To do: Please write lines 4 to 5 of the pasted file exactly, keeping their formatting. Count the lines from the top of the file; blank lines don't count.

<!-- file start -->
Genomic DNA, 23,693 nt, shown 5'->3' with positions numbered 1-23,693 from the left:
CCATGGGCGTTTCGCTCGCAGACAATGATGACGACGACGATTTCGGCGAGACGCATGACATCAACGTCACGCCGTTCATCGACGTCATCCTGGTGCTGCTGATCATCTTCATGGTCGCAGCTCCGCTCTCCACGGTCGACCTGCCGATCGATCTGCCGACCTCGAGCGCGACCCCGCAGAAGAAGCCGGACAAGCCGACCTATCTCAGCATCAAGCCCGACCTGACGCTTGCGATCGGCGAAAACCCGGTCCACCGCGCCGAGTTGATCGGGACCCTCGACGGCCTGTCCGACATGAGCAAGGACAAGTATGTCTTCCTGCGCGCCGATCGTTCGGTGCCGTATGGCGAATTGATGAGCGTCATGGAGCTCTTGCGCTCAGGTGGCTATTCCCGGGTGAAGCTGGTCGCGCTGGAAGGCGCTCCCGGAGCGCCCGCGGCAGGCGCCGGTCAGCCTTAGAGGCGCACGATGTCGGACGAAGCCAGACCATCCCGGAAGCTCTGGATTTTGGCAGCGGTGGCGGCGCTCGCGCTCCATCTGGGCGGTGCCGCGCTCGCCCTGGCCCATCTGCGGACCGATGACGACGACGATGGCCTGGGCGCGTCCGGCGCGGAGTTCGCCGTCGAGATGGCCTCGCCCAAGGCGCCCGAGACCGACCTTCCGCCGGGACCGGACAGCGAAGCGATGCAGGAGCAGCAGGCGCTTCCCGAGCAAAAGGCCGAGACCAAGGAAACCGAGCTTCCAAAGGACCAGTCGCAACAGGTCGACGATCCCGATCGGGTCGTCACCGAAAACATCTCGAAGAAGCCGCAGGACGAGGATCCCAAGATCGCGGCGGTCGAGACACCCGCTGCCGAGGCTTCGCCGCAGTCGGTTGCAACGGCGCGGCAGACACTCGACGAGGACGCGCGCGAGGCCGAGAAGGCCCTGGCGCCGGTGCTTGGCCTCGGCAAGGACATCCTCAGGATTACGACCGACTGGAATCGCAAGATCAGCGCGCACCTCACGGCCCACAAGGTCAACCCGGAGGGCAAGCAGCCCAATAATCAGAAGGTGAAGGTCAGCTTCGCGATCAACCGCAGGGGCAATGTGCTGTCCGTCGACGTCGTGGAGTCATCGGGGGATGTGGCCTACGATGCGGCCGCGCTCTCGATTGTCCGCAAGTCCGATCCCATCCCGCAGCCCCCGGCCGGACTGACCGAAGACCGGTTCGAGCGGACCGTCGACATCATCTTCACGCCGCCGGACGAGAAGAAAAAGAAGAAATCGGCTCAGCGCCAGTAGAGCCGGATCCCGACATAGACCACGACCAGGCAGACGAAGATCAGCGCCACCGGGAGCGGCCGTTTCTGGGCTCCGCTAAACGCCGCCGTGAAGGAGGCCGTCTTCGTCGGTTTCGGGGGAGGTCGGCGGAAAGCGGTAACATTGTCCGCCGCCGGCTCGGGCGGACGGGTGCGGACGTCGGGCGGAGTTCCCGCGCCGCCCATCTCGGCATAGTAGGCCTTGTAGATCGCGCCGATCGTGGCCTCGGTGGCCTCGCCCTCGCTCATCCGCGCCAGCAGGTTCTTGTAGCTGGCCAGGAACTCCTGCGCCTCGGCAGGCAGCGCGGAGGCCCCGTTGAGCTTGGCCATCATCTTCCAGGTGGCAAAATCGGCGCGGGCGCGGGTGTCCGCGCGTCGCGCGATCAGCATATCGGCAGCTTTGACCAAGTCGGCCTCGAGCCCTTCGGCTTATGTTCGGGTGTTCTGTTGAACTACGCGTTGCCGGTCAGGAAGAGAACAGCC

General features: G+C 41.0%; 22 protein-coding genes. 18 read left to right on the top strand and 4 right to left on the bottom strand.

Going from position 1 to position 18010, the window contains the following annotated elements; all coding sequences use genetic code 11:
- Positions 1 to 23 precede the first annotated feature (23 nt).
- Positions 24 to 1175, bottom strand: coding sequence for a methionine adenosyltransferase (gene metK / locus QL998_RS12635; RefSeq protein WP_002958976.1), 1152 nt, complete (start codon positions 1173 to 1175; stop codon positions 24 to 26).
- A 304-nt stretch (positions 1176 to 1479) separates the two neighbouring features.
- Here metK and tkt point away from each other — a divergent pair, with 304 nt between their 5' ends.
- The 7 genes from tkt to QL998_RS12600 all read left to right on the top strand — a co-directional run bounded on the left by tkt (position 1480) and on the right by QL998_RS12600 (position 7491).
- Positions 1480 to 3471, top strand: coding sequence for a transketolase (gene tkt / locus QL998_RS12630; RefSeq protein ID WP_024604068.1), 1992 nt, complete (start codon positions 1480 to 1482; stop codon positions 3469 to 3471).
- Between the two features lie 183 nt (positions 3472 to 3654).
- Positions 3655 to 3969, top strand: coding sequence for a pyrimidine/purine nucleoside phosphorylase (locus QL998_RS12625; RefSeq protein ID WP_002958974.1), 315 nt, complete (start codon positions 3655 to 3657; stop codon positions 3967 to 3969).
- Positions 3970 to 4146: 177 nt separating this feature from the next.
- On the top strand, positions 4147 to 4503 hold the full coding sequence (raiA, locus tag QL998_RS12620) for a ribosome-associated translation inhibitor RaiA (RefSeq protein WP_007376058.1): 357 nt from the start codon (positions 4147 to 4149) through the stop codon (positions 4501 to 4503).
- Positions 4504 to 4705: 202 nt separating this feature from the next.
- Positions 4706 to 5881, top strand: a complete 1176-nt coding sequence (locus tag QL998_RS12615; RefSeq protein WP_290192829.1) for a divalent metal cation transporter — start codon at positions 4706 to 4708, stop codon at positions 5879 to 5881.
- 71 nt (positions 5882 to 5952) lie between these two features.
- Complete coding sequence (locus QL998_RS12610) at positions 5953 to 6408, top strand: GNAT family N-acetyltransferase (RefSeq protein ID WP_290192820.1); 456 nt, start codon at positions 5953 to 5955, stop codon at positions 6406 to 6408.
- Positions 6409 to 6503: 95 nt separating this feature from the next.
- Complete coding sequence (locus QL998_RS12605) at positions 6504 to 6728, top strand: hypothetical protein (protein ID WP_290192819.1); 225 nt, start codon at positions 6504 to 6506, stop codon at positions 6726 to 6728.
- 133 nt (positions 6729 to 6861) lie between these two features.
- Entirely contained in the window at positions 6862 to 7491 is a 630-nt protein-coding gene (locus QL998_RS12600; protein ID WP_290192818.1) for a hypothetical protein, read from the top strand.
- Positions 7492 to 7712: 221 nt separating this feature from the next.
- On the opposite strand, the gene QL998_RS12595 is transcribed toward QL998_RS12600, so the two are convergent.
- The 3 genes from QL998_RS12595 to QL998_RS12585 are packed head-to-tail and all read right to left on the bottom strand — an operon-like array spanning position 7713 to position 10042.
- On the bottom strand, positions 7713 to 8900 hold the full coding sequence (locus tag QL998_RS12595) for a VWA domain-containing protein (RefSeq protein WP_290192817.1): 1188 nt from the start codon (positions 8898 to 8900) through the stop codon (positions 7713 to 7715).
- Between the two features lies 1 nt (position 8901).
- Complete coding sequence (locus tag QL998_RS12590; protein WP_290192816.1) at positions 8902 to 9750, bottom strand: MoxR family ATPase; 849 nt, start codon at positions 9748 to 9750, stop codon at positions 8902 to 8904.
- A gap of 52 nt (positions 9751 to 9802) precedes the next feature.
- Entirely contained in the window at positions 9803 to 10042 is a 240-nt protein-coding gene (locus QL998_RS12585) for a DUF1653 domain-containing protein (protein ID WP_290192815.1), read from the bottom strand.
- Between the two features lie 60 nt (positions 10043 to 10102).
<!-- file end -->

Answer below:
Going from position 1 to position 18010, the window contains the following annotated elements; all coding sequences use genetic code 11:
- Positions 1 to 23 precede the first annotated feature (23 nt).